If the pandemic has reaffirmed anything for the Theatre Arts Program at Montgomery County Community College (MCCC), it’s that the show must go on. Even if that means the show is performed from your own home and the audience is watching on a computer screen.
The College will host two spring online productions with “Men on Boats” and “Nothing is as it Seems: An Original Play Festival.”
The West End Student Theatre and the Theatre Arts Program present “Men on Boats” April 15-17. The virtual curtain rises at 7 p.m. A final performance will begin at 2 p.m. Sunday, April 18. The satirical comedy, based on the real journal entries of the expedition explorer John Wesley Powell, is about 10 clueless explorers chartering the Colorado River into Grand Canyon in 1869. The show features an entirely non-male identifying cast.
The cast and design team for “Men on Boats” includes: Genevieve Evans, Mersha Wambua, Amanda Ackerman, Maddie Hogeland, Allison Munsey, Mitchie Murphy, Lilli Doty, Angelina Reilly, Ava Kohn-Ciriello, Kira Ariyamitr, Lilli Doty, Eric Habermehl, Kyle McLaughlin, Jacob Grando, Hannah Moore, Carly Morris, Diomira Keane, and Andrew Campbell. Denise Wash created and designed the poster for the production.
The Drama Club and Theatre Arts Program present “Nothing is as it Seems: An Original Play Festival,” running April 22-24 at 7 p.m. A final performance begins Sunday, April 25 at 2 p.m. These series of short plays were written, directed, performed and designed entirely by MCCC students. Born out of a pandemic and crafted for a virtual performance, these quarantine-inspired plays will journey beyond our screens into the unknown... and where they go, nobody knows!
The students involved in “Nothing Is as It Seems: An Original Play Festival” include: Nathan Schwarz, Jacob Grando, Sunny Funkhouser, Lily Isajiw, Min Kim, Misha Chandarana, Talia Petras, Haley Simmonds, Tykeisha Emily, Lena Dry, Loue Repsik, Diomira Keane, Genevieve Evans, Elijah Best, Richard Park, Gary Logoleo-Taylor, Xin Wang, Tyler Sanderson, Jack DiFiore, Tina Ursta, Jordan Hamim, Maddie Hogeland, Ava Kohn-Ciriello, John Griffith, Lillian Doty, Gabrielle Easterling, Sharry Pak, Leigh Collins, and Eric Habermehl. Megan Stoler created and designed the poster for the performance.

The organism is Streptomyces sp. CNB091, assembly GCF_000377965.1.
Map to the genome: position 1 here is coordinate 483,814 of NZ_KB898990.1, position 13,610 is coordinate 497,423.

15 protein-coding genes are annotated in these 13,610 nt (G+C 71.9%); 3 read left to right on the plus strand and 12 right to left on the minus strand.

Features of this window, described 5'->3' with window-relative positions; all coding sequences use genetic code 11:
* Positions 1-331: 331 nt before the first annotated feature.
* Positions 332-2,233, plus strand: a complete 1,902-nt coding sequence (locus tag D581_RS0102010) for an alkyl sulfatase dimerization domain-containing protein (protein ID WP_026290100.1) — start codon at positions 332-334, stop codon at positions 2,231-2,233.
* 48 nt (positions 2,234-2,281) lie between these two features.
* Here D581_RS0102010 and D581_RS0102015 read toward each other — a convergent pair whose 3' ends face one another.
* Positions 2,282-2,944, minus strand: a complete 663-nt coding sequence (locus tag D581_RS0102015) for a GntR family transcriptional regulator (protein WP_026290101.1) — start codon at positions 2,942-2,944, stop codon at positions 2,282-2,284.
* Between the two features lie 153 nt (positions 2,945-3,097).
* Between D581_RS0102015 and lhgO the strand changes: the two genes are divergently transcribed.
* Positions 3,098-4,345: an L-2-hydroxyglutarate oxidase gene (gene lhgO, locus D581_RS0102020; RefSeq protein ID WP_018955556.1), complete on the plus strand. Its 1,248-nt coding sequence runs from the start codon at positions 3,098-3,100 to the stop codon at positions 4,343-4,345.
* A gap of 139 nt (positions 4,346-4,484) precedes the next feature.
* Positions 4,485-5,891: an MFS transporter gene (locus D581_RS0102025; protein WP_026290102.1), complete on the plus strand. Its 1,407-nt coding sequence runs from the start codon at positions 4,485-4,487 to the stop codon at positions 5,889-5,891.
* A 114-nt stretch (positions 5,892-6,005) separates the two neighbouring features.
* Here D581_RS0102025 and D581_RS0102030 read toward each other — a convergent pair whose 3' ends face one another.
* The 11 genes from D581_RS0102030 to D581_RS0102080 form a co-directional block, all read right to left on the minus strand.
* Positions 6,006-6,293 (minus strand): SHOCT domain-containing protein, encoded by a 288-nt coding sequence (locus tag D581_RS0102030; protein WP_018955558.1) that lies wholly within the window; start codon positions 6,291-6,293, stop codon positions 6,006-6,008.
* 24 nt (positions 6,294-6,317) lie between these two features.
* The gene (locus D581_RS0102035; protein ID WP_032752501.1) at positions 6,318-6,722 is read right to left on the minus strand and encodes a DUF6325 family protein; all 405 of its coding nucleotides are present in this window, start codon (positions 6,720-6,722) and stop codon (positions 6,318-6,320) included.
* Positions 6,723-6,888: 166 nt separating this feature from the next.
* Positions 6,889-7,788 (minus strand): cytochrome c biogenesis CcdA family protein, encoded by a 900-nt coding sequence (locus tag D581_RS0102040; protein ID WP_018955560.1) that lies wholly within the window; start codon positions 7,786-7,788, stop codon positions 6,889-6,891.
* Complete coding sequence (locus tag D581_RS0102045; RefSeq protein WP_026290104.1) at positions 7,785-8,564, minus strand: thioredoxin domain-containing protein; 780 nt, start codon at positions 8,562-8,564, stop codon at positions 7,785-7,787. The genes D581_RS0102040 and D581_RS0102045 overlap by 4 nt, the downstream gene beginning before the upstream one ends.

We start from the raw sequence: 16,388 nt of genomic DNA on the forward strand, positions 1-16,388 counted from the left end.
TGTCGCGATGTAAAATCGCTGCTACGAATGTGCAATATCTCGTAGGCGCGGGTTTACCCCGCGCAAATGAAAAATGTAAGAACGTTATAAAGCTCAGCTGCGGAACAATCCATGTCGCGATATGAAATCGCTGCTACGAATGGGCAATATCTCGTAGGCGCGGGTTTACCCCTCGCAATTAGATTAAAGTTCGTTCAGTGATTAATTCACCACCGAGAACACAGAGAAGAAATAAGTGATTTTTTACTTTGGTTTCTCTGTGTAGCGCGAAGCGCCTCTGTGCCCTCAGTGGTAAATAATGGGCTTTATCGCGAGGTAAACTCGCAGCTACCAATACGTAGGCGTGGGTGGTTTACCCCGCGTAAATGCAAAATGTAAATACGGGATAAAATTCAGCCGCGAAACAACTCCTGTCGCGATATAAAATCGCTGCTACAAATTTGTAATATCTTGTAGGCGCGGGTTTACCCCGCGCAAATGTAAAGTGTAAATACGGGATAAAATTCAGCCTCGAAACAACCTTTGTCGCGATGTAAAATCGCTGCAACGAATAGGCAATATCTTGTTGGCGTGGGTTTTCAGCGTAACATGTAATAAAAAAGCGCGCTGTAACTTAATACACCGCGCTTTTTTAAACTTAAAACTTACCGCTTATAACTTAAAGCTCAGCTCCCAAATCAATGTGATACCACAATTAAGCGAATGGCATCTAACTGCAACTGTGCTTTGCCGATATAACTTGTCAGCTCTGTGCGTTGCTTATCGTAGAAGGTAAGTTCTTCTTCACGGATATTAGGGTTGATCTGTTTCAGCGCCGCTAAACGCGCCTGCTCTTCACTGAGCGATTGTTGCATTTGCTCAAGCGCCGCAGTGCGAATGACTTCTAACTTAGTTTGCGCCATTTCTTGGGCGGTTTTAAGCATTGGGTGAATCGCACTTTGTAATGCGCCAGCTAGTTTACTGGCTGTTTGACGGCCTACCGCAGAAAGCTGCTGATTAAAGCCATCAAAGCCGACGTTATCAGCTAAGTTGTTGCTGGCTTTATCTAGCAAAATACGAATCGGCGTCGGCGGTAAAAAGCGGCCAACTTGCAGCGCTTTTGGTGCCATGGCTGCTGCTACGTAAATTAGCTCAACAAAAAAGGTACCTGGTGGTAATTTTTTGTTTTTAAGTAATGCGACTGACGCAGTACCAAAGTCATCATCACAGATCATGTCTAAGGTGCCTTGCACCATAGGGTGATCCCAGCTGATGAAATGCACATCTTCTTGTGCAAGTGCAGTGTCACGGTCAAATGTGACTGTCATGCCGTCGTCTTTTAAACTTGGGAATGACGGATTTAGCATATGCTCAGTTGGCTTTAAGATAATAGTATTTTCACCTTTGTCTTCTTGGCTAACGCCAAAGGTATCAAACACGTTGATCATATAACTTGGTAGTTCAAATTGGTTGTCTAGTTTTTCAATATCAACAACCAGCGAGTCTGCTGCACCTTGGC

Each online show is open to the community and tickets are on sale now. Please note both productions contain some mature content.
For Theatre Assistant Professor Timothy Gallagher, witnessing over 40 students will these two shows to life, in spite of the challenges of a pandemic, has been applause-worthy in and of itself.
“These really impressive groups of students persevered to hold these live performances during a pandemic from their own homes,” he said. “They designed everything, acted in everything and have taken great ownership over each production. They are very different plays that offer audiences two different experiences. You’ll come away amazed at how talented these students have been to put these productions on despite the circumstances.”
In what’s increasingly becoming a “Zoom-fatigued” world, Gallagher noted that each production finds innovative ways to mask the video-chat technology needed to showcase each performance.
“What we’ve been trying to do is capture the theatre experience as much as we can,” he said. “It won’t look like a typical Zoom room.”
This won’t be the first time the Theatre Arts program will hold online performances. Last fall, it presented a recorded production of “Alice in Wonderland” and a live production of “The Interference.” Students learned a lot from those experiences and are applying those this time around.
“We’re using a new online broadcasting software to create a more polished product,” he said. “We’ve gotten better at theatre from home or remote theatre.”
While the pandemic presented many new challenges, it also fostered new solutions to behind-the-scenes issues for the cast and crew of each show that Gallagher said will likely be used post-pandemic.
“In theatre, we always grow and build and take what works and move it forward,” he said. “There are great ways to connect online like holding virtual meetings for design collaborations. There are ways for students to be accessible without having to drive to campus. These video chat programs have created solutions to communication issues we’ve had in the past.”
While everyone is ready to get back on a real stage very soon, don’t be surprised to see future online-only performances, Gallagher said.
“There could even be an online component moving forward for smaller things to share in an online format,’ he said. “Staged reading, auditions, and things to take moving forward.”
“The pandemic has affirmed just how resilient students are and how committed they’ve been,” he said. “Every night at rehearsal they show up ready to go and they’re excited. They stay late. Their eyes are tired from screens but they’ve formed a community. One that they’re fighting desperately to keep going. That inspires me. That tells me we’re doing something right as a community.”
Gallagher thanked each of the programs on campus that have contributed to these productions.
“We’ve had so much support from the College. That’s pretty great,” he said. “You can’t have theatre without collaboration.”
For more information about “Men on Boats” and “Nothing is as it Seems,” contact Timothy Gallagher at email@example.com.